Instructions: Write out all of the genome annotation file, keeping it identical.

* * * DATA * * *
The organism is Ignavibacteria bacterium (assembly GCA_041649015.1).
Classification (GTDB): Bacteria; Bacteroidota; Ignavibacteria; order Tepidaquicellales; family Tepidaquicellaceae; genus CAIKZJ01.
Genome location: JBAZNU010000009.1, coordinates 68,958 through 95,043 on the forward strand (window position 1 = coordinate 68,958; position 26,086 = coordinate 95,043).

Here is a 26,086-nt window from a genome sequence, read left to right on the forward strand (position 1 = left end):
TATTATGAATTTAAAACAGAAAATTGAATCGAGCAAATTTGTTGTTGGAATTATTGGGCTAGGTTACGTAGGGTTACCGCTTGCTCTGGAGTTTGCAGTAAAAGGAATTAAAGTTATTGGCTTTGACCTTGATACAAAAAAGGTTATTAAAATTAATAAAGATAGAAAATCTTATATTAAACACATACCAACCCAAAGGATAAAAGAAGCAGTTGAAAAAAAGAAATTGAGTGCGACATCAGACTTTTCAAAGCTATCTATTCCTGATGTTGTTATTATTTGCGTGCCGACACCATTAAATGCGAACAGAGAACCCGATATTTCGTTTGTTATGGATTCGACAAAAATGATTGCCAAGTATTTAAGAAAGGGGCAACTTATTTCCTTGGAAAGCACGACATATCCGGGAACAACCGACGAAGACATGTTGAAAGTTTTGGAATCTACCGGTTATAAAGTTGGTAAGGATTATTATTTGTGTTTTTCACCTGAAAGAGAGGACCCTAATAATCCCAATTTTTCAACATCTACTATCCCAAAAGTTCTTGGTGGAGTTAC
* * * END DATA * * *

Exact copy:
The organism is Ignavibacteria bacterium (assembly GCA_041649015.1).
Classification (GTDB): Bacteria; Bacteroidota; Ignavibacteria; order Tepidaquicellales; family Tepidaquicellaceae; genus CAIKZJ01.
Genome location: JBAZNU010000009.1, coordinates 68,958 through 95,043 on the forward strand (window position 1 = coordinate 68,958; position 26,086 = coordinate 95,043).

Here is a 26,086-nt window from a genome sequence, read left to right on the forward strand (position 1 = left end):
TATTATGAATTTAAAACAGAAAATTGAATCGAGCAAATTTGTTGTTGGAATTATTGGGCTAGGTTACGTAGGGTTACCGCTTGCTCTGGAGTTTGCAGTAAAAGGAATTAAAGTTATTGGCTTTGACCTTGATACAAAAAAGGTTATTAAAATTAATAAAGATAGAAAATCTTATATTAAACACATACCAACCCAAAGGATAAAAGAAGCAGTTGAAAAAAAGAAATTGAGTGCGACATCAGACTTTTCAAAGCTATCTATTCCTGATGTTGTTATTATTTGCGTGCCGACACCATTAAATGCGAACAGAGAACCCGATATTTCGTTTGTTATGGATTCGACAAAAATGATTGCCAAGTATTTAAGAAAGGGGCAACTTATTTCCTTGGAAAGCACGACATATCCGGGAACAACCGACGAAGACATGTTGAAAGTTTTGGAATCTACCGGTTATAAAGTTGGTAAGGATTATTATTTGTGTTTTTCACCTGAAAGAGAGGACCCTAATAATCCCAATTTTTCAACATCTACTATCCCAAAAGTTCTTGGTGGAGTTAC